President Biden cheered the passage Saturday of his $1.9 trillion coronavirus relief bill in the Senate and said the massive stimulus is the key to ending the suffering caused by the yearlong pandemic.
"Today, I can say we've taken one more giant step forward in delivering on that promise that help is on the way," Biden said in remarks at the White House.
Biden's victory lap was a bit premature since the House still needs to pass the Senate version of the legislation on Tuesday.
Progressives in the House have raised concerns about changes to the bill that eliminate the $15 minimum federal wage, lower weekly unemployment benefits from $400 to $300, and limit income eligibility for stimulus checks.
House Speaker Nancy Pelosi, D-Calif., can only afford to lose four votes and still send the bill to Biden's desk for his first major legislative win.
Biden is confident the House will pass the legislation and downplayed any concern among progressives, noting that Sen. Bernie Sanders, I-Vt., supported the bill.
"They’re not frustrated," he said in response to a question about progressives' concerns. "As Bernie Sanders said, this is the most progressive bill he's ever seen pass since he's been here."
He also brushed off the lack of any GOP support in the Senate or House, and said he hasn't given up on working with Republicans on future legislation.
"I'm going to succeed," Biden said when asked about the tone this legislation sets for the next four years.
Biden touted the relief provisions in the bill, including unemployment benefits, food aid, vaccination distribution support and the $1,400 stimulus payments. He told Americans they'd be seeing those checks soon.
"This plan will get checks out the door starting this month to the American people," Biden said.
Biden took a veiled jab at former President Donald Trump, saying that for the last year the American people were told they were on their own.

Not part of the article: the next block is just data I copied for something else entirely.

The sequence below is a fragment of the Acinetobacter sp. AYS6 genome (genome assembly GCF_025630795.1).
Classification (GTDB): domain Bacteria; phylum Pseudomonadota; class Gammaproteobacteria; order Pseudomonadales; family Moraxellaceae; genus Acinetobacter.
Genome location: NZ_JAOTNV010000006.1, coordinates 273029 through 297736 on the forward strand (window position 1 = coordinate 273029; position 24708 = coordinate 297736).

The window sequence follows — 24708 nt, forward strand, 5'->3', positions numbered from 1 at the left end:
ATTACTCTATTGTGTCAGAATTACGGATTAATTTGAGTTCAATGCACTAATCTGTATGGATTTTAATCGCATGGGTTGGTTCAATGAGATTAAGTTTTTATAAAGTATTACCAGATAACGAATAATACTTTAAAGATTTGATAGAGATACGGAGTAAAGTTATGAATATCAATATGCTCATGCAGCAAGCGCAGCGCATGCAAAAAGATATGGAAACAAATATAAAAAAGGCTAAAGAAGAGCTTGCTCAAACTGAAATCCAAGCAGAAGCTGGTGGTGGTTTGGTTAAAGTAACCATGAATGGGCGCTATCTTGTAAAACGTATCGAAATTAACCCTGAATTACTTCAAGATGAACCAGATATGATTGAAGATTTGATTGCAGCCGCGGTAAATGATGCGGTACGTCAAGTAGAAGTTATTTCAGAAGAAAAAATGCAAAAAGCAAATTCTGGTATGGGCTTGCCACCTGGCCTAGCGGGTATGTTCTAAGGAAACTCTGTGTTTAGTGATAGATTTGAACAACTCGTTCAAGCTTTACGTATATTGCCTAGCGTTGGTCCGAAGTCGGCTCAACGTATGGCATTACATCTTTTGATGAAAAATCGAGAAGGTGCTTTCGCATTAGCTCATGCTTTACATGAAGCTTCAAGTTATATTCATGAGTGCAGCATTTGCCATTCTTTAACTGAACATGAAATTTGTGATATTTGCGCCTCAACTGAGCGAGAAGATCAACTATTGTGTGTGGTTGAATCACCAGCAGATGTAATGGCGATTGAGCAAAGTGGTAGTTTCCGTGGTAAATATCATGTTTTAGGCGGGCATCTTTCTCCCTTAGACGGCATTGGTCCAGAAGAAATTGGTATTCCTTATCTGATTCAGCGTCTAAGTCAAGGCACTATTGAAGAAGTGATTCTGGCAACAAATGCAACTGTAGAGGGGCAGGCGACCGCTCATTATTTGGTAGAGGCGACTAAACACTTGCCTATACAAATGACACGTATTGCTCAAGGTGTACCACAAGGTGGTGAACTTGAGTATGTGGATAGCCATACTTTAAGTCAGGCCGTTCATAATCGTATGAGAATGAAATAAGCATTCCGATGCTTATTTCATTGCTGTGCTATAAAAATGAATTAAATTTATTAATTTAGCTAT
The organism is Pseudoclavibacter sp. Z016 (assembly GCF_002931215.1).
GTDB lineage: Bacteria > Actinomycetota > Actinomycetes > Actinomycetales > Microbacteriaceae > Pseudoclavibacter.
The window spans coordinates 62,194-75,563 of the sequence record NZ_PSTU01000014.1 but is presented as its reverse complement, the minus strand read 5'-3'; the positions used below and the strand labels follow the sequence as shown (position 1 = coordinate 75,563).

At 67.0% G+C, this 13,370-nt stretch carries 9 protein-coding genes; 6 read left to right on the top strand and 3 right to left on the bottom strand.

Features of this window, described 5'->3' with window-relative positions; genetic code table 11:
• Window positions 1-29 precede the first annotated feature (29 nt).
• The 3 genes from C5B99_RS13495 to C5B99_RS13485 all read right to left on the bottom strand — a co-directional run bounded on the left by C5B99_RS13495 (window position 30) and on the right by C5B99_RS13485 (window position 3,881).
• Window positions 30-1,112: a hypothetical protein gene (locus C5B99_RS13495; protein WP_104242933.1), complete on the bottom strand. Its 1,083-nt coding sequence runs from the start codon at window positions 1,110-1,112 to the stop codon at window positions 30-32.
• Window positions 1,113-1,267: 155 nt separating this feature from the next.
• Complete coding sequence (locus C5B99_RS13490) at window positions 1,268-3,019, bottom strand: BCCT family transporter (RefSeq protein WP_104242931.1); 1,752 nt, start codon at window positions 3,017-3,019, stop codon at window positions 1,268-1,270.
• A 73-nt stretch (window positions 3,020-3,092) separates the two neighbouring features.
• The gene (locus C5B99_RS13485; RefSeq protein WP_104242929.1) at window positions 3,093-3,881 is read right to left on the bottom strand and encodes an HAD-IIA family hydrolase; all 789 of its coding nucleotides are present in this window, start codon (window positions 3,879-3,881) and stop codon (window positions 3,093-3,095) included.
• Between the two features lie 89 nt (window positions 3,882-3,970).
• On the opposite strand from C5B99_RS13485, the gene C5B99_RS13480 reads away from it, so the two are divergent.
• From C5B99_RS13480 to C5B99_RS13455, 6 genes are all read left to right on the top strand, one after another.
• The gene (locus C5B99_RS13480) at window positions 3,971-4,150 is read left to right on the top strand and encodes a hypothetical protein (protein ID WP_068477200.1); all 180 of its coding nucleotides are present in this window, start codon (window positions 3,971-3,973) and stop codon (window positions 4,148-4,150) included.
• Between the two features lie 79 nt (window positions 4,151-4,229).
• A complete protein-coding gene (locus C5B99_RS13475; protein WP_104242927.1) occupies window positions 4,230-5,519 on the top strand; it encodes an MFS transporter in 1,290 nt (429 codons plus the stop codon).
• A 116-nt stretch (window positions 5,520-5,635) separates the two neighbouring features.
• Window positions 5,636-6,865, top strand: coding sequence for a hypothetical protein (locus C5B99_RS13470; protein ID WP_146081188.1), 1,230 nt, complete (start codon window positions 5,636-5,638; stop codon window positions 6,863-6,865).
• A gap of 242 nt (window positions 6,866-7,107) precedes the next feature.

"When I was elected, I said we were going to get the government out of the business of battling on Twitter and back in the business of delivering for the American people," Biden said.
Biden said Democrats are delivering on the promise to relieve the suffering caused by the pandemic.
"The bottom line is this: This plan puts us on a path to beating the virus," Biden said.
Biden was slated to travel home to Wilmington, Del., this weekend, but instead stayed in Washington to deliver remarks at the White House after the COVID bill passed the Senate.
Biden gave thanks to Sen. Chuck Schumer, D-N.Y., for ushering in the narrow 50-49 passage after a marathon, 27-hour session.
"When the country needed you most, you led Chuck, and you delivered," Biden said.
The president also thanked the American people for supporting the legislation in public opinion polling and said that pressure helped the passage.
"Quite frankly, without the overwhelming, bipartisan support of the American people, this would not have happened," Biden said.
"Look, the American people strongly support what we’re doing here, " Biden added. "That’s the key here."
The nonpartisan Congressional Budget Office found this week that Biden's coronavirus bill would add $1.862 trillion to the national deficit over 10 years, with the bulk of the new spending -- $1.173 trillion -- occurring in fiscal year 2021.
The federal government ran an annual deficit of $3.1 trillion in the 2020 fiscal year, more than triple the deficit of the previous year, according to the Bipartisan Policy Center. The cumulative national debt now sits at $28 trillion.